By Walter Laqueur
Walter Laqueur lines Zionism from its beginnings - with the emancipation of ecu Jewry from the ghettos within the wake of the French Revolution - to 1948, whilst the Zionist dream grew to become a truth. He describes the contributions of such amazing figures as Benjamin Disraeli, Moses Hess, Baron Edmond de Rothschild, and Sir Herbert Samuel, and he analyzes the seminal achievements of Theodor Herzl, Chaim Weitzmann, and David Ben Gurion.
Laqueur outlines the variations among a number of the Zionist philosophies of the early 20th century - socialist, Communist, revisionist, and cultural utopian - and he discusses either the non secular and secular Jewish critics of the circulate. He concludes with a dramatic account of the cataclysmic occasions of worldwide warfare II, the clandestine immigration of Holocaust survivors, the tragic neglected possibilities for co-existence with either the Arab citizens of Palestine and people within the surrounding nations, and the fight to forge a brand new country on an old land. Laqueur's new preface analyzes the present-day problems, and locations them right into a old context.
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Extra info for A History of Zionism: From the French Revolution to the Establishment of the State of Israel
One is the ultra-Orthodox, or haredi, camp, which in Eastern Europe had rejected and fought Zionism tooth and nail from the very beginnings of the movement. In Palestine, too, there had long been a small anti-Zionist ultra-Orthodox community in Jerusalem’s Mea She’arim neighborhood and in a few other areas as well, which kept strictly apart from the Jewish community and its organizations. But since 1948 ultra-Orthodox neighborhoods have greatly expanded (due in part to the high birth rate in ultra-Orthodox families).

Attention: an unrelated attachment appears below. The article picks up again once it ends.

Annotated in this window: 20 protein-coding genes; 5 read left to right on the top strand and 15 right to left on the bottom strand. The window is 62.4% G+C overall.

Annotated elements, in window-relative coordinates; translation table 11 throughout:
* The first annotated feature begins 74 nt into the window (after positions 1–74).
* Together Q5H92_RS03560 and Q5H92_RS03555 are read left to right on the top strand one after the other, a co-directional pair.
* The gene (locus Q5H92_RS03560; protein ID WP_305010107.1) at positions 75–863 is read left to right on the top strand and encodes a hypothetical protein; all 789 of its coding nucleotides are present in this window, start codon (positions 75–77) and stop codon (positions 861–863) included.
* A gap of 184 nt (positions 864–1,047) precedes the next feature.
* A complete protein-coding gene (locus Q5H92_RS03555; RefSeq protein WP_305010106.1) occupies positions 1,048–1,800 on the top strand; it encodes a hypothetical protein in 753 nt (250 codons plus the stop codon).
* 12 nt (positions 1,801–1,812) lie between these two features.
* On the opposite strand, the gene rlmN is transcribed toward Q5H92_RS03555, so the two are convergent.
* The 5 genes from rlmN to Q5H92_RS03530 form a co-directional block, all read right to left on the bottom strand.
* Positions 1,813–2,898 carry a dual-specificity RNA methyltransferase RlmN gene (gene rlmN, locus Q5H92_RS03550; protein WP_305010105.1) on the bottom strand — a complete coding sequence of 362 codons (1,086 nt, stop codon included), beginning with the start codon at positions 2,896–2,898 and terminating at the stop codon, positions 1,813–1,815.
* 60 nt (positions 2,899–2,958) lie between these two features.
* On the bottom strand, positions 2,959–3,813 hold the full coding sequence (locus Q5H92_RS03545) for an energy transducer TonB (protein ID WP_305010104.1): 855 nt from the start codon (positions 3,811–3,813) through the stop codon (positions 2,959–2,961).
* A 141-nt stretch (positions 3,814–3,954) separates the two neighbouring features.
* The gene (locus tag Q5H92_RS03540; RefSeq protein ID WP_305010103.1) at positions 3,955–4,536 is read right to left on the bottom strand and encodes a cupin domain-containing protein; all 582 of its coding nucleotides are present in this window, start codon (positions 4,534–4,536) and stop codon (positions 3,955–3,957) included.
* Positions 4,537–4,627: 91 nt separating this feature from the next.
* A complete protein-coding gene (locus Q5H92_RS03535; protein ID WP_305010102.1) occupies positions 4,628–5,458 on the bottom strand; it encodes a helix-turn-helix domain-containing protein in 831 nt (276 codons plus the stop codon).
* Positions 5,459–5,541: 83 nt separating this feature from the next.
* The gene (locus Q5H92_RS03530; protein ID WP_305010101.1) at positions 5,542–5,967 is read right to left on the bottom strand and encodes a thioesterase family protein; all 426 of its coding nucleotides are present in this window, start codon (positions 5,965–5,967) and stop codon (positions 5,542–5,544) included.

Testing their theories against more recent historical events, they now doubt whether the mortally wounded Yosef Trumpeldor ever said at Tel Hai that it was good to die for one’s country. Sometimes their arguments were inconsistent: on the one hand they maintain that the Zionists should never have settled in Palestine in the first place, but at the same time they blame them for not having done enough to save European Jewry during World War II. According to them, Zionists persuaded Jewish displaced persons to move on to Palestine after World War II even though the refugees were reluctant to do so.
For them, Jerusalem symbolized the negative past of Jewish history, that part of the tradition from which they wanted to disassociate themselves. The idea that Jerusalem was the beginning and the end of Zionism, that Israel could not exist without having full sovereignty over the entire city, emerged only after 1967 and with the growth of a religious fanaticism and aggressive nationalism that had more in common with the ideology of the Muslim Brotherhood than the founding fathers of Zionism. And so, guarding the holy sites has become a nightmare and Jerusalem itself has become a dangerous flashpoint.
A History of Zionism: From the French Revolution to the Establishment of the State of Israel by Walter Laqueur